Why We Need To Stop Judging Sexuality On Appearance

The term “passing privilege” is, in itself, controversial, because it shouldn’t be a privilege for anyone to be able to camouflage themselves as straight or cisgender in order to live safely.

First published by Refinery 29, Thursday 10th March 2016

I’m not straight. Not straight. Did I say it loud enough? I’m. Not. Straight.

It took me until I turned 21 to admit this and come out as a queer woman. Now, I feel ashamed that I was closeted for so many years; using ‘gay’ as a derogatory term like the other kids at school, waking up in cold, humiliated sweats after dreaming of girls, and lying to my parents about my sexuality.

It’s taken a long time for me to feel able to admit that I am attracted to both men and women, so now I can, it’s frustrating to me that people constantly assume I’m straight.

It’s unlikely that I would’ve so aggressively pursued straightness in my teens as the only ‘acceptable’ identity if I hadn’t grown up in an environment where gay was not ok. My parents are Christians, and both of them held intolerant attitudes to homosexuality. Then, of course, there was school. After I made the mistake of kissing a girl in Year 7, years of kids shouting ‘dyke’ and ‘lezzer’ at me ensued, until I eventually backed into the closet. Here, I quickly learned to see pretend-straightness as a safety net.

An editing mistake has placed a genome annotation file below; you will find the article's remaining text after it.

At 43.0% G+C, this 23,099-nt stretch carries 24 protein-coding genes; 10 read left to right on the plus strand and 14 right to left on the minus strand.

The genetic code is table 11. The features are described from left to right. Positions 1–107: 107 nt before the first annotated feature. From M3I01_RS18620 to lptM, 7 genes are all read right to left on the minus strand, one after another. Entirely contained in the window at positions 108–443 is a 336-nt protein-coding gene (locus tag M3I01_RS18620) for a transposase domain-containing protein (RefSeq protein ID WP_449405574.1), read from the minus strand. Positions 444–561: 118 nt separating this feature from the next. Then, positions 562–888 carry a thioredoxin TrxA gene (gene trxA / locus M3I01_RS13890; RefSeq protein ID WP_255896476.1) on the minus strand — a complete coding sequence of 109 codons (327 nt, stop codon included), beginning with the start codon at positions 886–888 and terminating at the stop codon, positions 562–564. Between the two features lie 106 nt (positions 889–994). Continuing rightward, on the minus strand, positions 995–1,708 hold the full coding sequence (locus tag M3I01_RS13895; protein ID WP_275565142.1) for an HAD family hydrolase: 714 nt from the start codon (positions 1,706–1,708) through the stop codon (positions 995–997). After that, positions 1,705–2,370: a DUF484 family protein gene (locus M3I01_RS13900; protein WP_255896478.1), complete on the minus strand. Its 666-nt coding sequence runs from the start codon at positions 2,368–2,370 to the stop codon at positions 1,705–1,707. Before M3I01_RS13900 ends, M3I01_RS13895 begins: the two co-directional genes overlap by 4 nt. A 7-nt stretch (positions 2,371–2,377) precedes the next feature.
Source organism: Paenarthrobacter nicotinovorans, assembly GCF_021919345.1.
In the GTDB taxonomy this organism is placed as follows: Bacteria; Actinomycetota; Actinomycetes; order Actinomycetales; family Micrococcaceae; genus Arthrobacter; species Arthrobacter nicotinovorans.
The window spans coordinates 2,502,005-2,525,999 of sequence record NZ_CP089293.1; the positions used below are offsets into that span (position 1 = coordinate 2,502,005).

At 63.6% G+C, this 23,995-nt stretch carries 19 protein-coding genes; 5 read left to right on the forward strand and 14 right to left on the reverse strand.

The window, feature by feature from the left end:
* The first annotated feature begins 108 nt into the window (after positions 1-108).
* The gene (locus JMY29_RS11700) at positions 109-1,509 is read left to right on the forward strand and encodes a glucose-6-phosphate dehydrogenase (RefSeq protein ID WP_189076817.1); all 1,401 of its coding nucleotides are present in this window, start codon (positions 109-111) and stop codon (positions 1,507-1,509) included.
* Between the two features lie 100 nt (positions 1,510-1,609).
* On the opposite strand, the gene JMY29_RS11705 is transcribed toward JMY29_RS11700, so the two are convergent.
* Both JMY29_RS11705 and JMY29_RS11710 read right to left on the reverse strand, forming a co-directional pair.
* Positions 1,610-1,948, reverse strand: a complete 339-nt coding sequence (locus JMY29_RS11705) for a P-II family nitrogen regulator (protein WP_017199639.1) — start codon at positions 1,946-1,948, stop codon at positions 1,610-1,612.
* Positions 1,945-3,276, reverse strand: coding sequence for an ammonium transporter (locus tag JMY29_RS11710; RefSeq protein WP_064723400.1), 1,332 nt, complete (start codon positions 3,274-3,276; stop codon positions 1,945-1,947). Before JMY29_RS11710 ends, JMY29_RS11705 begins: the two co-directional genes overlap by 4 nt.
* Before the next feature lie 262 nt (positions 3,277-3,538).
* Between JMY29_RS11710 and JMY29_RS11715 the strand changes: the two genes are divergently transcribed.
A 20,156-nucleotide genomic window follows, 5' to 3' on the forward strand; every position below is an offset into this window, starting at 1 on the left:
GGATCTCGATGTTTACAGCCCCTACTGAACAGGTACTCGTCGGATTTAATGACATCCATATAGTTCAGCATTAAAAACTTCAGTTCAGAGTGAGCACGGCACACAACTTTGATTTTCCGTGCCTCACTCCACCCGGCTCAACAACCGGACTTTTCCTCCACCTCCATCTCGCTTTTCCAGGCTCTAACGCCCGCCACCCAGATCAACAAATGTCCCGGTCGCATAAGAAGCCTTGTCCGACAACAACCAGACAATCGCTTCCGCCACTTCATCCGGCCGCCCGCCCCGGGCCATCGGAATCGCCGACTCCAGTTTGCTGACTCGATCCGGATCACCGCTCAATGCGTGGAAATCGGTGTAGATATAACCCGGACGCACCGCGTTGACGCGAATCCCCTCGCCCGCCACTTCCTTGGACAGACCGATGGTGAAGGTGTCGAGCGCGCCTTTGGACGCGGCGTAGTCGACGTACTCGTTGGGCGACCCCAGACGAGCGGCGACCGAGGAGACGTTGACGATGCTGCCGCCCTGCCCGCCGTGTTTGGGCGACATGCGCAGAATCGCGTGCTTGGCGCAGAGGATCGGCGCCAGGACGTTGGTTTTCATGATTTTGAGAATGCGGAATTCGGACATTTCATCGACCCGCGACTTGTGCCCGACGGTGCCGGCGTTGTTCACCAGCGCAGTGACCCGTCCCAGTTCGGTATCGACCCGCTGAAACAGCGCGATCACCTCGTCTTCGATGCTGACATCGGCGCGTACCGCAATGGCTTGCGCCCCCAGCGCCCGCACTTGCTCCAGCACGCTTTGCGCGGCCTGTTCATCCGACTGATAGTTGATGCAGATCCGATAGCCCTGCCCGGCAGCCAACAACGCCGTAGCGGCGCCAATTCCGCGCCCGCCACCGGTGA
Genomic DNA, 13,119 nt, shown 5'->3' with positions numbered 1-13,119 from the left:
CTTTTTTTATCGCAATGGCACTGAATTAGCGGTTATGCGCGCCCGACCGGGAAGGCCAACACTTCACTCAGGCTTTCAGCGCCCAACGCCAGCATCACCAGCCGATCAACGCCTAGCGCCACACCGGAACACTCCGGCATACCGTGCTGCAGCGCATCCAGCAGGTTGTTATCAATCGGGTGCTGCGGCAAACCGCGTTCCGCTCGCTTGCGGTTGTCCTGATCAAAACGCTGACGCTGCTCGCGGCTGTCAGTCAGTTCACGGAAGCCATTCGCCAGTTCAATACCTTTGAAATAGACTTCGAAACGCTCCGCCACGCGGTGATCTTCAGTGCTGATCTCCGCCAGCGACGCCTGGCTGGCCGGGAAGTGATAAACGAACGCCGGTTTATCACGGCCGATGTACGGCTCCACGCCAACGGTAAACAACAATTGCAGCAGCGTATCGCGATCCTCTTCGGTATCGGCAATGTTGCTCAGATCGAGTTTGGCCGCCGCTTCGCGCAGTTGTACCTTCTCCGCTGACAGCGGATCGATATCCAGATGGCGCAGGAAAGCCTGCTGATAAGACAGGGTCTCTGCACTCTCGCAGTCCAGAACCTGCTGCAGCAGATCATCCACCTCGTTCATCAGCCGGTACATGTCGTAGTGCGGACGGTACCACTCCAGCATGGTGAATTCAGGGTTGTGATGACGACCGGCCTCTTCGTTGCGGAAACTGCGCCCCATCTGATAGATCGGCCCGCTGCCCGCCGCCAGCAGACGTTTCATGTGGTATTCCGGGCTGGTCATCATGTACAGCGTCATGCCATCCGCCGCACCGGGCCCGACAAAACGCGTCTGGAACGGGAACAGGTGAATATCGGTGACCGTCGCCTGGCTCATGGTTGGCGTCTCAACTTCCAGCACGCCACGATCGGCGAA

It was only later, after three years spent earning my Bachelor’s degree at university, struggling with mental illness, and being forced to take stock of who I was and what I wanted in life, that I decided hiding my sexuality was now causing me more unhappiness than comfort. I was also lucky enough to be in a more tolerant environment in which to come out as queer. When I did so, it opened up a new world of possibilities; a world where I could go gay clubbing as a queer woman, become more politically engaged in LGBT activism, and have a long term relationship with a woman.

Back then, a couple of years ago, when my ex-girlfriend and I presented as a couple in bars and clubs, we were regularly propositioned and harassed, and even filmed via mobile phone without our consent, and I felt unsafe going out to certain places. When I was on my own, however, people would assume that I’m straight, and still do – because the way I choose to present myself doesn’t immediately mark me out as queer.

This concept is often referred to as ‘passing privilege’, and describes when a person is able to physically fit into an identity category to which they don’t necessarily belong – in my case, as a straight woman. Although passing can sometimes make me feel excluded from the LGBT community and as though my queer identity is illegitimate, it mostly means that I can move through the world free from homophobic harassment. And for that, I am lucky.

Those who don’t ‘pass’ as straight are often forced to deal with homophobia in their day to day lives, characterised by threats and slurs, social exclusion, and physical violence. The term is also commonly used when a transgender person passes as cisgender (cisgender is when one’s experiences of their own gender agree with the sex they were assigned at birth.) In a transphobic world, passing is something that is often necessary to trans people’s safety.

THE TERM ‘PASSING PRIVILEGE’ IS, IN ITSELF, CONTROVERSIAL, BECAUSE IT SHOULDN’T BE A PRIVILEGE FOR ANYONE TO BE ABLE TO CAMOUFLAGE THEMSELVES AS STRAIGHT OR CISGENDER IN ORDER TO LIVE SAFELY.